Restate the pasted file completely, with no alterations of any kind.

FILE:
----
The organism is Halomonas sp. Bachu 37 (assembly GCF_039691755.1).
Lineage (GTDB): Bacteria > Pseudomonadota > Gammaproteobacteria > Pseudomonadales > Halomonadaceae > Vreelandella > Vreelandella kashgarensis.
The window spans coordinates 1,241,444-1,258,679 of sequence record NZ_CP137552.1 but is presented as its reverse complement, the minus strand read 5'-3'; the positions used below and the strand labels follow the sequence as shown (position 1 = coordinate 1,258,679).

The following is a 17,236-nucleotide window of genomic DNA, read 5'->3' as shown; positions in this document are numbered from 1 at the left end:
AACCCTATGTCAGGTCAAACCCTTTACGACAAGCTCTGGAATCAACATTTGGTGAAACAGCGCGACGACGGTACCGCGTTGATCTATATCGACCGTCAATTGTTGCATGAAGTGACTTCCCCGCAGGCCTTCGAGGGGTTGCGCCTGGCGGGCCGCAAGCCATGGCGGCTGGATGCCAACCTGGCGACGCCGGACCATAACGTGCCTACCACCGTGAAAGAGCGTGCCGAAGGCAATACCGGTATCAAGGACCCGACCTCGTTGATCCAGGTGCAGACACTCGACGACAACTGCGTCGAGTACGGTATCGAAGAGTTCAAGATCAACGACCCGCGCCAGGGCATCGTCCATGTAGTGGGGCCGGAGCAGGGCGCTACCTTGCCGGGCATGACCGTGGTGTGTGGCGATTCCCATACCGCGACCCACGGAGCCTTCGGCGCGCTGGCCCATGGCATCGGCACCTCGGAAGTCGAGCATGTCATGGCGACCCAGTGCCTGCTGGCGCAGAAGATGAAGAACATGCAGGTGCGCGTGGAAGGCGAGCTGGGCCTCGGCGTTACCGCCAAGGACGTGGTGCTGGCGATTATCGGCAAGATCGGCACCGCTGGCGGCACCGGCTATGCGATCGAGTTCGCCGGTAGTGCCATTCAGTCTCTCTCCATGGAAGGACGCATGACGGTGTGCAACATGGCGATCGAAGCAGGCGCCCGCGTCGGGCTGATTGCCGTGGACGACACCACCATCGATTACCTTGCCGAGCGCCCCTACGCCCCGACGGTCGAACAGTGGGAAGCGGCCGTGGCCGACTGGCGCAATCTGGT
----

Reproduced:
The organism is Halomonas sp. Bachu 37 (assembly GCF_039691755.1).
Lineage (GTDB): Bacteria > Pseudomonadota > Gammaproteobacteria > Pseudomonadales > Halomonadaceae > Vreelandella > Vreelandella kashgarensis.
The window spans coordinates 1,241,444-1,258,679 of sequence record NZ_CP137552.1 but is presented as its reverse complement, the minus strand read 5'-3'; the positions used below and the strand labels follow the sequence as shown (position 1 = coordinate 1,258,679).

The following is a 17,236-nucleotide window of genomic DNA, read 5'->3' as shown; positions in this document are numbered from 1 at the left end:
AACCCTATGTCAGGTCAAACCCTTTACGACAAGCTCTGGAATCAACATTTGGTGAAACAGCGCGACGACGGTACCGCGTTGATCTATATCGACCGTCAATTGTTGCATGAAGTGACTTCCCCGCAGGCCTTCGAGGGGTTGCGCCTGGCGGGCCGCAAGCCATGGCGGCTGGATGCCAACCTGGCGACGCCGGACCATAACGTGCCTACCACCGTGAAAGAGCGTGCCGAAGGCAATACCGGTATCAAGGACCCGACCTCGTTGATCCAGGTGCAGACACTCGACGACAACTGCGTCGAGTACGGTATCGAAGAGTTCAAGATCAACGACCCGCGCCAGGGCATCGTCCATGTAGTGGGGCCGGAGCAGGGCGCTACCTTGCCGGGCATGACCGTGGTGTGTGGCGATTCCCATACCGCGACCCACGGAGCCTTCGGCGCGCTGGCCCATGGCATCGGCACCTCGGAAGTCGAGCATGTCATGGCGACCCAGTGCCTGCTGGCGCAGAAGATGAAGAACATGCAGGTGCGCGTGGAAGGCGAGCTGGGCCTCGGCGTTACCGCCAAGGACGTGGTGCTGGCGATTATCGGCAAGATCGGCACCGCTGGCGGCACCGGCTATGCGATCGAGTTCGCCGGTAGTGCCATTCAGTCTCTCTCCATGGAAGGACGCATGACGGTGTGCAACATGGCGATCGAAGCAGGCGCCCGCGTCGGGCTGATTGCCGTGGACGACACCACCATCGATTACCTTGCCGAGCGCCCCTACGCCCCGACGGTCGAACAGTGGGAAGCGGCCGTGGCCGACTGGCGCAATCTGGT